Solar Tax Credits

A large majority of 76% would like to extend solar tax credits for at least another 10 years.

There are majorities for the extension of Solar Tax Credits by at least 10 years among all parties: Democrats (89%), Independents (72%) and Republicans (60%).

Rural Development

Only 49% of voters would like to heavily invest in rural development. The other half would like to either promote it, leave it to the market, or just does not believe that there is a problem to be solved.

Democrats are most supportive of heavily investing in rural development (58%), followed by Republicans (46%). Only 35% of Independents support this. If we include those who believe in supporting investment, the support increases to resp. 92% (D), 69% (R) and 73% (I).

Tax Gap

A large majority of 70% believes that we should work hard, either through legislation or more funding to the IRS to close the tax gap. Only 18% believes that we should either do nothing, or even less to close to tax gap.

There is little partisan divide on this topic: 56% of Republicans, 60% of Independents and 73% of Democrats believe that we should do (much) more to close the tax gap.

Global Minimum Tax

A small majority of 57% thinks that there should be a Global Minimum Tax at least for all developed countries. A sizeable group of 38% thinks that the current situation with disparate tax rates is fine, or that further competition between countries should be allowed.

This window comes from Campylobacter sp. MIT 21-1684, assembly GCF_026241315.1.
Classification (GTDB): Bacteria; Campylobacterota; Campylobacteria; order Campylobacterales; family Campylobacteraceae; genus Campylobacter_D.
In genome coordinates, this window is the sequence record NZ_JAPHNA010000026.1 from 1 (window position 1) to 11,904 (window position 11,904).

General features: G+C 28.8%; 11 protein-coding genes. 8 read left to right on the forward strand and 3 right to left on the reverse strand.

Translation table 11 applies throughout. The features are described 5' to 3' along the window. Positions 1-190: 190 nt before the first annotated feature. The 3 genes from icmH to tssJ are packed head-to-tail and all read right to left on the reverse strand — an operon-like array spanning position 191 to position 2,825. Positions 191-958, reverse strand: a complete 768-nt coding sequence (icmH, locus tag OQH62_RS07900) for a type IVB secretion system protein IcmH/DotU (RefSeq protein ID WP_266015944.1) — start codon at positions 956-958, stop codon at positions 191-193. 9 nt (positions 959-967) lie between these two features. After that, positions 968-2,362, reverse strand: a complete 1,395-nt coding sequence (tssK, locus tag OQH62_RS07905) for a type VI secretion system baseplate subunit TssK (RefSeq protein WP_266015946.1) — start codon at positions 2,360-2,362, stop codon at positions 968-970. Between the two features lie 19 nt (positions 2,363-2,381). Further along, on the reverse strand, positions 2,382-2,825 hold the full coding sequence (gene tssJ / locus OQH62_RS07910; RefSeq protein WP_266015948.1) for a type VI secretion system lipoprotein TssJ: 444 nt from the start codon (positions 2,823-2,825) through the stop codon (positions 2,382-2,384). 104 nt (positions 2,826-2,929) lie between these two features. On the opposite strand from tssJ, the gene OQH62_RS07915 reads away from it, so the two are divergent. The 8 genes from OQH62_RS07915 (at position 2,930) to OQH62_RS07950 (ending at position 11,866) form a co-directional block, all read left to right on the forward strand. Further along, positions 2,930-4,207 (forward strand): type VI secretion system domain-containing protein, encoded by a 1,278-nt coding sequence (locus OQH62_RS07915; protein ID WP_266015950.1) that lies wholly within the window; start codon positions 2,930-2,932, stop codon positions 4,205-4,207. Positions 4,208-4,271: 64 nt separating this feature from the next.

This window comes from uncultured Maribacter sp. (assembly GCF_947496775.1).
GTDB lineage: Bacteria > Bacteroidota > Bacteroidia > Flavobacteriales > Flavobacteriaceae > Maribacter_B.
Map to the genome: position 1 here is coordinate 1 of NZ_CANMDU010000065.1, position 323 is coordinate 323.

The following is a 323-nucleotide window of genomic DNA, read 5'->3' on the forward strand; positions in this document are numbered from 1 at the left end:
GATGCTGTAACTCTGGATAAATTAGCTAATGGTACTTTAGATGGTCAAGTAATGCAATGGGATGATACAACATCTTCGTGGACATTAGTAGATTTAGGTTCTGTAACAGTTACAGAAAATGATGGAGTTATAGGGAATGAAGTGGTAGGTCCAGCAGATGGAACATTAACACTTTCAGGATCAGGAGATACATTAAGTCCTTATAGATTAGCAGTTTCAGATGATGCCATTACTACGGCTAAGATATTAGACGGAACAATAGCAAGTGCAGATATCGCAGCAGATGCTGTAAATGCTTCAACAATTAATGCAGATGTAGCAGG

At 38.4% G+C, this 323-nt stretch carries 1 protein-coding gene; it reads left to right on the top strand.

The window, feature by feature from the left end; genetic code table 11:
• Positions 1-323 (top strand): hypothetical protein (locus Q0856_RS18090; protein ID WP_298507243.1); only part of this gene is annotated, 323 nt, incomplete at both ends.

There is a clear partisan divide with 64% of Republicans wanting to see the current or more competition on Tax Rates, while 70% of Democrats would like to see Global Minimum Tax enforced, at least for developed countries. Independents side with the Democrats on this topic.

SCR 14: “The Build Back Better Act”.

Overall, the Democratic reconciliation bill is somewhat popular among the electorate with 52% for, and 38% voting against, with 1 in 10 people unsure about it.

Democrats strongly support the bill, Republican strongly oppose it, and Independents are evenly split on it.

H.R. 5376: “Build Back Better Act”

Slightly higher support for this version of the bill than the original bill going through the senate, with 58% for and 34% against.

The partisan divide on this bill is again very clear: 93% of Democrats are for and 72% of Republicans are against. Independents are supportive of the bill with 58% for and 32% against.


Although there is always the possibility to misread the motivations of survey participants from the multiple-choice answers given by them, we do believe it is useful to seek the overarching narrative that can be read from a set of related survey questions. We try to formulate one possible narrative in this section.

There is overall majority support for all measures presented in this poll, each of which is a part of the Build Back Better Act, with as only exception “Rural Development”, where only 49% supports significant investments.

At the same time, only a few topics attract bipartisan support: Home Health Services, Earned Income Tax Credit, Solar Tax Credits and closing the Tax Gap.

In all cases, even if majorities of all major groups polled (Democrats, Republicans, and Independents) supported an investment, the support among Democrats was the strongest and support among Republicans the weakest.

Overall, with Democrats in majority supporting every measure in the bill and Republican majorities available for less than half of the measures, it is to be expected that there will be little to no support for these bills from Republicans in Congress. If we then add the politics of the situation, it is likely that not a single Republican in Congress will support these bills.